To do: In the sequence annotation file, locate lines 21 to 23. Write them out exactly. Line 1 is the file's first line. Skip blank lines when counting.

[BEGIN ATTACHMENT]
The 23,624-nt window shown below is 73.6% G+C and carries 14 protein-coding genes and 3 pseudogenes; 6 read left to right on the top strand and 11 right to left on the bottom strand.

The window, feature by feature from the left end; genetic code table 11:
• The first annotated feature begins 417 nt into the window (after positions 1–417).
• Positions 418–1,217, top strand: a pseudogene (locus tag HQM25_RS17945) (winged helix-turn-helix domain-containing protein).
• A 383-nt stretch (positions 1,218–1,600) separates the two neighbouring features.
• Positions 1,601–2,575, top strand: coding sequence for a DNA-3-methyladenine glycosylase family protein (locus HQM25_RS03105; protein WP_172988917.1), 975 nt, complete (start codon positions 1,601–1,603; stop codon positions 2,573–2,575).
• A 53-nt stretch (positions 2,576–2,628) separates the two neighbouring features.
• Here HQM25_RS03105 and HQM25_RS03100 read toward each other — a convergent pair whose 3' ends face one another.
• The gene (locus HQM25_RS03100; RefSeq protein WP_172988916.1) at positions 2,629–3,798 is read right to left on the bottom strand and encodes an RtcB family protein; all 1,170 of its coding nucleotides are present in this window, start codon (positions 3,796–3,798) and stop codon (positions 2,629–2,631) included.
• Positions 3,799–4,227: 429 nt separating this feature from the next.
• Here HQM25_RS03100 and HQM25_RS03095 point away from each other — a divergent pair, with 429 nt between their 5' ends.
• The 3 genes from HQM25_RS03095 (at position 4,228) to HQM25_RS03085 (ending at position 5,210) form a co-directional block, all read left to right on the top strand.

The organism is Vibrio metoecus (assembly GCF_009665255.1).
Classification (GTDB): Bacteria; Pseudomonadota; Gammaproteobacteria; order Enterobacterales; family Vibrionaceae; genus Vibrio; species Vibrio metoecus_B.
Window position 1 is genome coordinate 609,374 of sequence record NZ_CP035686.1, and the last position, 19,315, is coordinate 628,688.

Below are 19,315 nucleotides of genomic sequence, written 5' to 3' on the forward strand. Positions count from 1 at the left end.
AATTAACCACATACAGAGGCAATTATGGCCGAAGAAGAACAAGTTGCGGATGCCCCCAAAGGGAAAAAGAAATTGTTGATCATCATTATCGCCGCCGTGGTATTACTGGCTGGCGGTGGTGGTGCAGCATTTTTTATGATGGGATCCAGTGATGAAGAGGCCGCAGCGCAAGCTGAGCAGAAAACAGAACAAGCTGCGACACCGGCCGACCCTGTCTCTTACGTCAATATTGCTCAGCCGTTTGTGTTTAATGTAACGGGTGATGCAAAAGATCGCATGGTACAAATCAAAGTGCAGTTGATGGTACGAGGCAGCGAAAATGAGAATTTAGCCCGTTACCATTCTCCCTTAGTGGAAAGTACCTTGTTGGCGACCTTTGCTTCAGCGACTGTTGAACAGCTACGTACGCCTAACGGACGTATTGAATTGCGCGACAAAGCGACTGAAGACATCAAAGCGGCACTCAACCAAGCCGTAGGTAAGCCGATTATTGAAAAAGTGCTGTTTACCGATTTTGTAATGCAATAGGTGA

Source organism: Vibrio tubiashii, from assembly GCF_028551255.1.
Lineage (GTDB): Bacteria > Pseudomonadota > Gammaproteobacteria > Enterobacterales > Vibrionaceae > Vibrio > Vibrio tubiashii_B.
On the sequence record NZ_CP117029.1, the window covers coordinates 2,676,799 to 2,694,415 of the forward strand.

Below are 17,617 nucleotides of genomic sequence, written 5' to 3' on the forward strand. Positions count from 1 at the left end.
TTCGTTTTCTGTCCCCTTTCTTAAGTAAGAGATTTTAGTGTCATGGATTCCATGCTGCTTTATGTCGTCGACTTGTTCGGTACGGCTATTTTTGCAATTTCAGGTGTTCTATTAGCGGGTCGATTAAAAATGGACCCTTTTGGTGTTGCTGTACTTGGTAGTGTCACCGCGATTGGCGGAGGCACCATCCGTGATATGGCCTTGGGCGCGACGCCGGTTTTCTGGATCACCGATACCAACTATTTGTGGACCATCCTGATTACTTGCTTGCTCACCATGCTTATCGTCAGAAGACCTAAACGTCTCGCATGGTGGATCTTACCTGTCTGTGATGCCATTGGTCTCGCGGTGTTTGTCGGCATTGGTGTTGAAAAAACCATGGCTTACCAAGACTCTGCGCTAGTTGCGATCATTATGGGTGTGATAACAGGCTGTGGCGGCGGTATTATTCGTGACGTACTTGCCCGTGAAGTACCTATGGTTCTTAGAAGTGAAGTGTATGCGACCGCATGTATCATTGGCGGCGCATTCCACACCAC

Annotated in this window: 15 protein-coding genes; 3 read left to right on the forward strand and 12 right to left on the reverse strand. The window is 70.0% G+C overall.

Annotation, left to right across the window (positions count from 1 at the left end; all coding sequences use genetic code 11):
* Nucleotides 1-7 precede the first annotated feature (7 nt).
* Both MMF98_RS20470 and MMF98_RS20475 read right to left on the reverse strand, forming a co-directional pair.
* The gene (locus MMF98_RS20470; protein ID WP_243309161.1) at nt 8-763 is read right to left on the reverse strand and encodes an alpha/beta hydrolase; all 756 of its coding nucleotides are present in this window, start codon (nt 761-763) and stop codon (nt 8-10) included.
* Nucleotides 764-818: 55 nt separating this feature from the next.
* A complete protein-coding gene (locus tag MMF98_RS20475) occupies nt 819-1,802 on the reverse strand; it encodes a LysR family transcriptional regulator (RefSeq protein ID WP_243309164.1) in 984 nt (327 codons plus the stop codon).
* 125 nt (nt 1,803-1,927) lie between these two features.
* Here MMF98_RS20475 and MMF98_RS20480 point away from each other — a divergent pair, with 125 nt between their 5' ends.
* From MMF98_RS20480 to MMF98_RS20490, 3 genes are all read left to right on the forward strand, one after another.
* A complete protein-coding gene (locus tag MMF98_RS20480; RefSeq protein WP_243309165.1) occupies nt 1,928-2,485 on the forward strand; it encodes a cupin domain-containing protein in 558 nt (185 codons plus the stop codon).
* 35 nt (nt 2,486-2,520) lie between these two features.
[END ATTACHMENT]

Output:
Below are 17,617 nucleotides of genomic sequence, written 5' to 3' on the forward strand. Positions count from 1 at the left end.
TTCGTTTTCTGTCCCCTTTCTTAAGTAAGAGATTTTAGTGTCATGGATTCCATGCTGCTTTATGTCGTCGACTTGTTCGGTACGGCTATTTTTGCAATTTCAGGTGTTCTATTAGCGGGTCGATTAAAAATGGACCCTTTTGGTGTTGCTGTACTTGGTAGTGTCACCGCGATTGGCGGAGGCACCATCCGTGATATGGCCTTGGGCGCGACGCCGGTTTTCTGGATCACCGATACCAACTATTTGTGGACCATCCTGATTACTTGCTTGCTCACCATGCTTATCGTCAGAAGACCTAAACGTCTCGCATGGTGGATCTTACCTGTCTGTGATGCCATTGGTCTCGCGGTGTTTGTCGGCATTGGTGTTGAAAAAACCATGGCTTACCAAGACTCTGCGCTAGTTGCGATCATTATGGGTGTGATAACAGGCTGTGGCGGCGGTATTATTCGTGACGTACTTGCCCGTGAAGTACCTATGGTTCTTAGAAGTGAAGTGTATGCGACCGCATGTATCATTGGCGGCGCATTCCACACCAC

Annotated in this window: 15 protein-coding genes; 3 read left to right on the forward strand and 12 right to left on the reverse strand. The window is 70.0% G+C overall.